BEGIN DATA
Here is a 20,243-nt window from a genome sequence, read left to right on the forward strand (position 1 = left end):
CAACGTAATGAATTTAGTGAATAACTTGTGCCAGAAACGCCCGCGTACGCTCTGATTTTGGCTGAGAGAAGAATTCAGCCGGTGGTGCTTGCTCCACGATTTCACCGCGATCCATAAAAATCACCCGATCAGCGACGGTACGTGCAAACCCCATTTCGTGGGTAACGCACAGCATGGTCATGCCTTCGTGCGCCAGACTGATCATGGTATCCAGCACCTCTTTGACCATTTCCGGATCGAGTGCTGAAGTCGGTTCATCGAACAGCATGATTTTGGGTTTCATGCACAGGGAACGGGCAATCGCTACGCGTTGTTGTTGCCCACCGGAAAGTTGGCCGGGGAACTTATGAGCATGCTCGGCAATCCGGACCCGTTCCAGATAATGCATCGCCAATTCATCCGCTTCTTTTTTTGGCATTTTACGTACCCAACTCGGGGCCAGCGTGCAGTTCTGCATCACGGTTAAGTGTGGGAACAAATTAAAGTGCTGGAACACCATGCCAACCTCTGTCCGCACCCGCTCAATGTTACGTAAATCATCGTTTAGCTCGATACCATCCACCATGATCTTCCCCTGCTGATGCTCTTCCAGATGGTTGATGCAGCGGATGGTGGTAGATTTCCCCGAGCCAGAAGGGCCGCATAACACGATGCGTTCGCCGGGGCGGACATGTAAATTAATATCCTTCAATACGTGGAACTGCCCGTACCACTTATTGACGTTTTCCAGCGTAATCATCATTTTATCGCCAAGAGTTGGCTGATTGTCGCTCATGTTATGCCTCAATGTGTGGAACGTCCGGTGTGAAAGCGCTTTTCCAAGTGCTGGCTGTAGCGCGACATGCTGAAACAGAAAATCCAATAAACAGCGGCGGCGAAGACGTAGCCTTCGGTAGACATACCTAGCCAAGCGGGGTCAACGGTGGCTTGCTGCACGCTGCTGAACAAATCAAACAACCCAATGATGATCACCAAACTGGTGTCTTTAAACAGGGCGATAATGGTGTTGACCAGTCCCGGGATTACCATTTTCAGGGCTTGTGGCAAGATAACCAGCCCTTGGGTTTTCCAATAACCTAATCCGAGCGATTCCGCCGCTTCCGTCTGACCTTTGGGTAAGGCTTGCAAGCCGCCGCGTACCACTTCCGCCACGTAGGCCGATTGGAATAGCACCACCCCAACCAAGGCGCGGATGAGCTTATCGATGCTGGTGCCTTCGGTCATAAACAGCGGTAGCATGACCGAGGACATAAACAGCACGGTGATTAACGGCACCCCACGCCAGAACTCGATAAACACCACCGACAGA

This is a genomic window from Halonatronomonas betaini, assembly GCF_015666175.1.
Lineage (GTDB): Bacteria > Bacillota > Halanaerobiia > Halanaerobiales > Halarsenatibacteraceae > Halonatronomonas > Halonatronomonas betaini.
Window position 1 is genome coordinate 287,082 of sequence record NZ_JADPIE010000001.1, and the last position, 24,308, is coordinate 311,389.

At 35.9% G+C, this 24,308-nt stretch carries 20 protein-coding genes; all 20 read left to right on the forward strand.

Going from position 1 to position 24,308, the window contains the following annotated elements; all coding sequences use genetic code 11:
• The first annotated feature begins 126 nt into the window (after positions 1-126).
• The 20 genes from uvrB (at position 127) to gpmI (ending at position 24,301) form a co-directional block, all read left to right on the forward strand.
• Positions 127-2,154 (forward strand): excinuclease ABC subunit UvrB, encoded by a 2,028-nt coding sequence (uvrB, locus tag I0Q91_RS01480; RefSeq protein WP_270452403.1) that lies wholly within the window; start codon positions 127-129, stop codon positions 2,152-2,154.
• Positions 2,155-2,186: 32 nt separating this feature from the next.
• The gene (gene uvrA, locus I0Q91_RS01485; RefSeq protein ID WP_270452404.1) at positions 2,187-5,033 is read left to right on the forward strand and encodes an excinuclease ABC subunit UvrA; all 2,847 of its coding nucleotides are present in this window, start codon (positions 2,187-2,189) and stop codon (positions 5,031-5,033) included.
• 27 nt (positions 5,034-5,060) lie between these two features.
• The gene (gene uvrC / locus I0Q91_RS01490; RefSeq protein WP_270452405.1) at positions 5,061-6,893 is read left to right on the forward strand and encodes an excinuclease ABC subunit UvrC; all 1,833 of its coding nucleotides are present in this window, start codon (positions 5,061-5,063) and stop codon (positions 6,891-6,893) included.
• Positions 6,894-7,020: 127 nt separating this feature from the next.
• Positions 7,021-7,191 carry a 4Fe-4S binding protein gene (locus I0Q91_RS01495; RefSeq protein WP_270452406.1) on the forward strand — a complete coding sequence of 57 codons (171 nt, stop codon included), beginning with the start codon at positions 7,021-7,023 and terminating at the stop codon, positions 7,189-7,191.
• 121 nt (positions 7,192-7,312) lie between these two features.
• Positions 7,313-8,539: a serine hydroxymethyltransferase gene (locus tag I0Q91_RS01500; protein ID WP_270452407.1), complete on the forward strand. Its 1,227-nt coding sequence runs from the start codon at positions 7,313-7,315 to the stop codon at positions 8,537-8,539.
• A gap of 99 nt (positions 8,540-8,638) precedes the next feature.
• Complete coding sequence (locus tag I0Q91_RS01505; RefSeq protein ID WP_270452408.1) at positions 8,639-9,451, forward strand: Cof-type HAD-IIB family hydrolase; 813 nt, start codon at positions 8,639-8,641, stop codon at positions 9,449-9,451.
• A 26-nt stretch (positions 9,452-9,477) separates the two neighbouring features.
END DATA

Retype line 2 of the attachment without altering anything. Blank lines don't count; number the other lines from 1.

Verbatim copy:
CAACGTAATGAATTTAGTGAATAACTTGTGCCAGAAACGCCCGCGTACGCTCTGATTTTGGCTGAGAGAAGAATTCAGCCGGTGGTGCTTGCTCCACGATTTCACCGCGATCCATAAAAATCACCCGATCAGCGACGGTACGTGCAAACCCCATTTCGTGGGTAACGCACAGCATGGTCATGCCTTCGTGCGCCAGACTGATCATGGTATCCAGCACCTCTTTGACCATTTCCGGATCGAGTGCTGAAGTCGGTTCATCGAACAGCATGATTTTGGGTTTCATGCACAGGGAACGGGCAATCGCTACGCGTTGTTGTTGCCCACCGGAAAGTTGGCCGGGGAACTTATGAGCATGCTCGGCAATCCGGACCCGTTCCAGATAATGCATCGCCAATTCATCCGCTTCTTTTTTTGGCATTTTACGTACCCAACTCGGGGCCAGCGTGCAGTTCTGCATCACGGTTAAGTGTGGGAACAAATTAAAGTGCTGGAACACCATGCCAACCTCTGTCCGCACCCGCTCAATGTTACGTAAATCATCGTTTAGCTCGATACCATCCACCATGATCTTCCCCTGCTGATGCTCTTCCAGATGGTTGATGCAGCGGATGGTGGTAGATTTCCCCGAGCCAGAAGGGCCGCATAACACGATGCGTTCGCCGGGGCGGACATGTAAATTAATATCCTTCAATACGTGGAACTGCCCGTACCACTTATTGACGTTTTCCAGCGTAATCATCATTTTATCGCCAAGAGTTGGCTGATTGTCGCTCATGTTATGCCTCAATGTGTGGAACGTCCGGTGTGAAAGCGCTTTTCCAAGTGCTGGCTGTAGCGCGACATGCTGAAACAGAAAATCCAATAAACAGCGGCGGCGAAGACGTAGCCTTCGGTAGACATACCTAGCCAAGCGGGGTCAACGGTGGCTTGCTGCACGCTGCTGAACAAATCAAACAACCCAATGATGATCACCAAACTGGTGTCTTTAAACAGGGCGATAATGGTGTTGACCAGTCCCGGGATTACCATTTTCAGGGCTTGTGGCAAGATAACCAGCCCTTGGGTTTTCCAATAACCTAATCCGAGCGATTCCGCCGCTTCCGTCTGACCTTTGGGTAAGGCTTGCAAGCCGCCGCGTACCACTTCCGCCACGTAGGCCGATTGGAATAGCACCACCCCAACCAAGGCGCGGATGAGCTTATCGATGCTGGTGCCTTCGGTCATAAACAGCGGTAGCATGACCGAGGACATAAACAGCACGGTGATTAACGGCACCCCACGCCAGAACTCGATAAACACCACCGACAGA